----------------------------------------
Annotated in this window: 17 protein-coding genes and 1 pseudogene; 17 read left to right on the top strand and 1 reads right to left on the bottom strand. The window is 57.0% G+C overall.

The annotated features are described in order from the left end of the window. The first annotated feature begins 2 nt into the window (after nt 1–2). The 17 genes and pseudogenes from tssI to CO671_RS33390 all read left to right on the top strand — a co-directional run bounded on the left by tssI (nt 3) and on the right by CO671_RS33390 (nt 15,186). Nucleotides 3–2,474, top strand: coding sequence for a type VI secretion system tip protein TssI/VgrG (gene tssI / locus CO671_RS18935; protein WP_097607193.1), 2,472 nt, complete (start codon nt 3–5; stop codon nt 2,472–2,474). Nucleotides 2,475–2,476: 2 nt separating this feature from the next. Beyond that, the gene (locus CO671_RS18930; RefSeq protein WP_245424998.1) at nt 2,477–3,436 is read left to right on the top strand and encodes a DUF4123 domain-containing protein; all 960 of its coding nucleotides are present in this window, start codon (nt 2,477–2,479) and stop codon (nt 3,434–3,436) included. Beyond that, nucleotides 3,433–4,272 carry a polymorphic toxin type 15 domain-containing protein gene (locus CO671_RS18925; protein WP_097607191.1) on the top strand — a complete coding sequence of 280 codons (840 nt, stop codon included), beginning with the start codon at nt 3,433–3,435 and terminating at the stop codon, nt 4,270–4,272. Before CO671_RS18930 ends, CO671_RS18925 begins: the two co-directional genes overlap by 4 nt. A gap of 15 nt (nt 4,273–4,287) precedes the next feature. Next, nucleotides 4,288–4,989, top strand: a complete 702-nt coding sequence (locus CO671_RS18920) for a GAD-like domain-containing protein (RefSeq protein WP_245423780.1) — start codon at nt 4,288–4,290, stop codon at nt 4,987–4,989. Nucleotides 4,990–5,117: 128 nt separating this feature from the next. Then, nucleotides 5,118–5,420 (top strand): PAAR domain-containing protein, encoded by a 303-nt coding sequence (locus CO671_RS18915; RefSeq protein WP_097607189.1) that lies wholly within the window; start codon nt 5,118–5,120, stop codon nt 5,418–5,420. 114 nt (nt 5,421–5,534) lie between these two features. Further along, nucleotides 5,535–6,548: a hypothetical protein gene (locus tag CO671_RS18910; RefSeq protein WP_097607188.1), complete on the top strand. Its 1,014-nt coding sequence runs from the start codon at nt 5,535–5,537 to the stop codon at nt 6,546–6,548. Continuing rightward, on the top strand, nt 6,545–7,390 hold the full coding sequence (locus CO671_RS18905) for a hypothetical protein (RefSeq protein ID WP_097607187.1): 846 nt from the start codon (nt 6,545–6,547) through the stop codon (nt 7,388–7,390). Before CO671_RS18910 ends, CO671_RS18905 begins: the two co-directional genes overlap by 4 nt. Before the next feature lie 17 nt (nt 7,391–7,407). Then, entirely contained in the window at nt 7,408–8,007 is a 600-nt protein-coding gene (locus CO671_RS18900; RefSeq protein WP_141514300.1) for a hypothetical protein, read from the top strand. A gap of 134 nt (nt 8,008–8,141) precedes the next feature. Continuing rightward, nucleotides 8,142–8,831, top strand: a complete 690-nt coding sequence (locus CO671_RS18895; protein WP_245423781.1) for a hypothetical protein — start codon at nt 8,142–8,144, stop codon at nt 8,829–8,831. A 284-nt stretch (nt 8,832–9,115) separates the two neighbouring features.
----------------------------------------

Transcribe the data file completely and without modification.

Annotated in this window: 17 protein-coding genes and 1 pseudogene; 17 read left to right on the top strand and 1 reads right to left on the bottom strand. The window is 57.0% G+C overall.

The annotated features are described in order from the left end of the window. The first annotated feature begins 2 nt into the window (after nt 1–2). The 17 genes and pseudogenes from tssI to CO671_RS33390 all read left to right on the top strand — a co-directional run bounded on the left by tssI (nt 3) and on the right by CO671_RS33390 (nt 15,186). Nucleotides 3–2,474, top strand: coding sequence for a type VI secretion system tip protein TssI/VgrG (gene tssI / locus CO671_RS18935; protein WP_097607193.1), 2,472 nt, complete (start codon nt 3–5; stop codon nt 2,472–2,474). Nucleotides 2,475–2,476: 2 nt separating this feature from the next. Beyond that, the gene (locus CO671_RS18930; RefSeq protein WP_245424998.1) at nt 2,477–3,436 is read left to right on the top strand and encodes a DUF4123 domain-containing protein; all 960 of its coding nucleotides are present in this window, start codon (nt 2,477–2,479) and stop codon (nt 3,434–3,436) included. Beyond that, nucleotides 3,433–4,272 carry a polymorphic toxin type 15 domain-containing protein gene (locus CO671_RS18925; protein WP_097607191.1) on the top strand — a complete coding sequence of 280 codons (840 nt, stop codon included), beginning with the start codon at nt 3,433–3,435 and terminating at the stop codon, nt 4,270–4,272. Before CO671_RS18930 ends, CO671_RS18925 begins: the two co-directional genes overlap by 4 nt. A gap of 15 nt (nt 4,273–4,287) precedes the next feature. Next, nucleotides 4,288–4,989, top strand: a complete 702-nt coding sequence (locus CO671_RS18920) for a GAD-like domain-containing protein (RefSeq protein WP_245423780.1) — start codon at nt 4,288–4,290, stop codon at nt 4,987–4,989. Nucleotides 4,990–5,117: 128 nt separating this feature from the next. Then, nucleotides 5,118–5,420 (top strand): PAAR domain-containing protein, encoded by a 303-nt coding sequence (locus CO671_RS18915; RefSeq protein WP_097607189.1) that lies wholly within the window; start codon nt 5,118–5,120, stop codon nt 5,418–5,420. 114 nt (nt 5,421–5,534) lie between these two features. Further along, nucleotides 5,535–6,548: a hypothetical protein gene (locus tag CO671_RS18910; RefSeq protein WP_097607188.1), complete on the top strand. Its 1,014-nt coding sequence runs from the start codon at nt 5,535–5,537 to the stop codon at nt 6,546–6,548. Continuing rightward, on the top strand, nt 6,545–7,390 hold the full coding sequence (locus CO671_RS18905) for a hypothetical protein (RefSeq protein ID WP_097607187.1): 846 nt from the start codon (nt 6,545–6,547) through the stop codon (nt 7,388–7,390). Before CO671_RS18910 ends, CO671_RS18905 begins: the two co-directional genes overlap by 4 nt. Before the next feature lie 17 nt (nt 7,391–7,407). Then, entirely contained in the window at nt 7,408–8,007 is a 600-nt protein-coding gene (locus CO671_RS18900; RefSeq protein WP_141514300.1) for a hypothetical protein, read from the top strand. A gap of 134 nt (nt 8,008–8,141) precedes the next feature. Continuing rightward, nucleotides 8,142–8,831, top strand: a complete 690-nt coding sequence (locus CO671_RS18895; protein WP_245423781.1) for a hypothetical protein — start codon at nt 8,142–8,144, stop codon at nt 8,829–8,831. A 284-nt stretch (nt 8,832–9,115) separates the two neighbouring features.